The Reverend Joseph C. Alsay
“The Very Breath of God?”
There are days when taking a deep breath of fresh air is pure heaven.
As you know, air is not the same everywhere. And it’s not the same every day. Or at least it feels that way. If you’ve been in Oklahoma for any length of time, you know something about humidity. The hot steamy summer days of summer, when the air is not moving. When you don’t have a fan. It almost feels like you can’t breathe.
If you have an asthma attack, you may be frightened that you can’t breathe. In fact, if you have ever suffered from an infection in the lungs you know first-hand what the ailment is called: pneumonia.
Breath is essential to life. When overwhelmed by a phobia, an anxiety, and the stress of life, our breath may be shallow. When it gets unbearable, it may feel like we are suffocating.
As a worldwide community, for months now, we’ve been dealing with the effects of those who can’t breathe. Everyone is deathly afraid of having someone breathe on them. Why? Because that person could carry within their body the Covid-19 virus and thus unknowingly render the person who is in the pathway of their breath, a death sentence.
A death sentence for those who are the most vulnerable in our society. The brown and black, men and women, those with preexisting health conditions and the elderly, refugees, migrants, illegal immigrants and those working in the least desirable jobs.
What about the “breathing situation” this past Monday in Minneapolis? We were breathless as we saw once again an African-American man—our neighbor, cry out multiple times “Please, please, please, I can’t breathe!” as a police officer put his knee on the neck of George Floyd and kept it there for nearly 9 minutes as three other officers stood by until George Floyd’s breathe ebbed out of him. Remember we heard that same cry “I can’t breathe” in 2014 when Eric Garner’s life was ended with a choke hold by New York City police.
It causes some to ask where is God in the midst of this mess? Is there any hope for a better future?
It’s interesting to note that in today’s gospel from John, Jesus appears to a bunch of fearful followers and breathes the Holy Spirit on the disciples. Not fifty days after Easter. But it’s on that Easter evening.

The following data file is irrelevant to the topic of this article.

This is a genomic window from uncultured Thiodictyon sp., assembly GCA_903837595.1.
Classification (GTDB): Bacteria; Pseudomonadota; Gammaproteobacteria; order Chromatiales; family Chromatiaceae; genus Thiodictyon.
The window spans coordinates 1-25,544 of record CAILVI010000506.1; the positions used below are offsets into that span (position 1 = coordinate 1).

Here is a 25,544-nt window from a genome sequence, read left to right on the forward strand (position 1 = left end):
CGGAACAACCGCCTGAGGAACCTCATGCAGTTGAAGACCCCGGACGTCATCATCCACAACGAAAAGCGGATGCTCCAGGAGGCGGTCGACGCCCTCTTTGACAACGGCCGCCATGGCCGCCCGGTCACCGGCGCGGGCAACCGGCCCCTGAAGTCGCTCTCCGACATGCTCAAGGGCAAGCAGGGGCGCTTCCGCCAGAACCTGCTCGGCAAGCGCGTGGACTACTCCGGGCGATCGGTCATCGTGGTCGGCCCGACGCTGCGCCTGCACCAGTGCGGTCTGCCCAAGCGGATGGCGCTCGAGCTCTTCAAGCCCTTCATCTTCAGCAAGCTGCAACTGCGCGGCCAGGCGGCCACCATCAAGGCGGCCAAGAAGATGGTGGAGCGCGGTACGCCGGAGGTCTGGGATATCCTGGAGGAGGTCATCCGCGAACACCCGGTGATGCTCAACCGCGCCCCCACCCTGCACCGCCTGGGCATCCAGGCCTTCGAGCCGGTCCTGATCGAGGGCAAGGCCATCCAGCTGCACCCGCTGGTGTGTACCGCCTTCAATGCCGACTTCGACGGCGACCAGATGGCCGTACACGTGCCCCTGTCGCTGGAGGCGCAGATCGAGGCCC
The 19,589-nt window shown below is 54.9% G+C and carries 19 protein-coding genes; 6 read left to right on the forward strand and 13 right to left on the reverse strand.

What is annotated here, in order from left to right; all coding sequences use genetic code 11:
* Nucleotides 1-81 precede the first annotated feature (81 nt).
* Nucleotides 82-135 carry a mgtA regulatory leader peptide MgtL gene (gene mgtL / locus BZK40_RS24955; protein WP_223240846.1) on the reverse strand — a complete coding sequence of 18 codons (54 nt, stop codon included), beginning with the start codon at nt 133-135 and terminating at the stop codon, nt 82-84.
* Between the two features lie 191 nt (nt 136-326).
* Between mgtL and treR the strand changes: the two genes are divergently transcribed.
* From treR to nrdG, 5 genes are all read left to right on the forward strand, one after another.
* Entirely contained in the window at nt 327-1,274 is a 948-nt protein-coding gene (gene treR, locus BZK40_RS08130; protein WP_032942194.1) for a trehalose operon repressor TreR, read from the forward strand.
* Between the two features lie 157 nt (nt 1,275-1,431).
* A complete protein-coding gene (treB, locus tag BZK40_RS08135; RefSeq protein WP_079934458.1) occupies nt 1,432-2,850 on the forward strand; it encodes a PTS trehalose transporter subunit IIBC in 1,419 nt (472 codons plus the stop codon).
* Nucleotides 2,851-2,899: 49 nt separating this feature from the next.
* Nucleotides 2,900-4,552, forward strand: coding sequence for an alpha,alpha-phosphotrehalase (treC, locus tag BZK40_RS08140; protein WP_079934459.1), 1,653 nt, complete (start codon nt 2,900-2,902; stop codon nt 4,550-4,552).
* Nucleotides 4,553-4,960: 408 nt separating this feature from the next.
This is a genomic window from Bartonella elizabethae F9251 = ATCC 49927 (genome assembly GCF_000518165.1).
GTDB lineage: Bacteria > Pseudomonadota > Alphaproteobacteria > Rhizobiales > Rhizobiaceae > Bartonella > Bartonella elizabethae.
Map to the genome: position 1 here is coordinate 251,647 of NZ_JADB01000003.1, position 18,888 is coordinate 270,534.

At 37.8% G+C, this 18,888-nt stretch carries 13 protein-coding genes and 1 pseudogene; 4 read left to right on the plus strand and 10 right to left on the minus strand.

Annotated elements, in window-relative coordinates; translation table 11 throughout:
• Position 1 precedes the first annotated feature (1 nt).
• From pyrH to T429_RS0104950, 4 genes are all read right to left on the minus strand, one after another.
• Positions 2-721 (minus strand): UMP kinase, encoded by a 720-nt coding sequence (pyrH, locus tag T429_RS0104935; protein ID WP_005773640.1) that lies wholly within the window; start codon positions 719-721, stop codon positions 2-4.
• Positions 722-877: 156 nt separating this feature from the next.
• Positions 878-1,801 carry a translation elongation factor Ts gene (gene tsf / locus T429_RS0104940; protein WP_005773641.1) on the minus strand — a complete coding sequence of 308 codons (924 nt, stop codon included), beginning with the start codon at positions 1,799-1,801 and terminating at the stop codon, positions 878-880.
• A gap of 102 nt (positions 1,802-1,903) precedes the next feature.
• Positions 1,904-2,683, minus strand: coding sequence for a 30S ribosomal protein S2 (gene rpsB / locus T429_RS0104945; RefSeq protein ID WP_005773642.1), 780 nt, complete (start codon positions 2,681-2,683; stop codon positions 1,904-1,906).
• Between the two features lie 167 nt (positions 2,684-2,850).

It was on that dark evening that the breath of God blew on them and gave them mission and purpose. Jesus said, “Peace be with you” then he said “Receive the Holy Spirit. As the Father sent me, so I send you.”
Oh, this community, state, nation and world needs the Spirit of God right now. We are a people who have lost our way and fail to see the other as our brother or sister.
We must have the breath from the great life-giver of all.
Inhale faith, compassion, hope, peace, justice, and love.
And then exhale fear, apathy, complacency, cruelty, injustice and hatred.
It's this wind-spirit which energizes us. Challenges us. Even sends us to situations that fill us with a bit of fear.
Eleanor Roosevelt once said, “Do one thing every day that scares you.” Perhaps that’s what the Holy Spirit wants to do with the Episcopal Church today.
Takes us out of our comfort zone.
It takes us out of comfort zone to stand at the corner of 23rd and Martin Luther King Drive and hold a sign and knell down on the ground for 30 minutes as you are mourning the deaths of African-Americans like Terry Fife and Ben Hardcastle have been doing for the past three days and will continue to do.
It takes you out of your comfort zone to join the BLM Rally this afternoon and join with Grace Episcopal Church-Yukon and march and peacefully protest police brutality.
Why do we do it?
Because we are the “Jesus Movement” in the world. Fear not! God’s Spirit moves through us as we partner with others in our communities – and around the world – who embody justice and love, compassion and equality.
We look for the day in which no one who has the divine image of God stamped on their being will have to gasp out eerie cry “I can’t breathe.” But rather collectively as God’s children will make it our goal to chant “We can breathe, we will breathe, we are breathing!”
Various Clergy and members of St. Augustine contribute to authoring the blog on a variety of topics.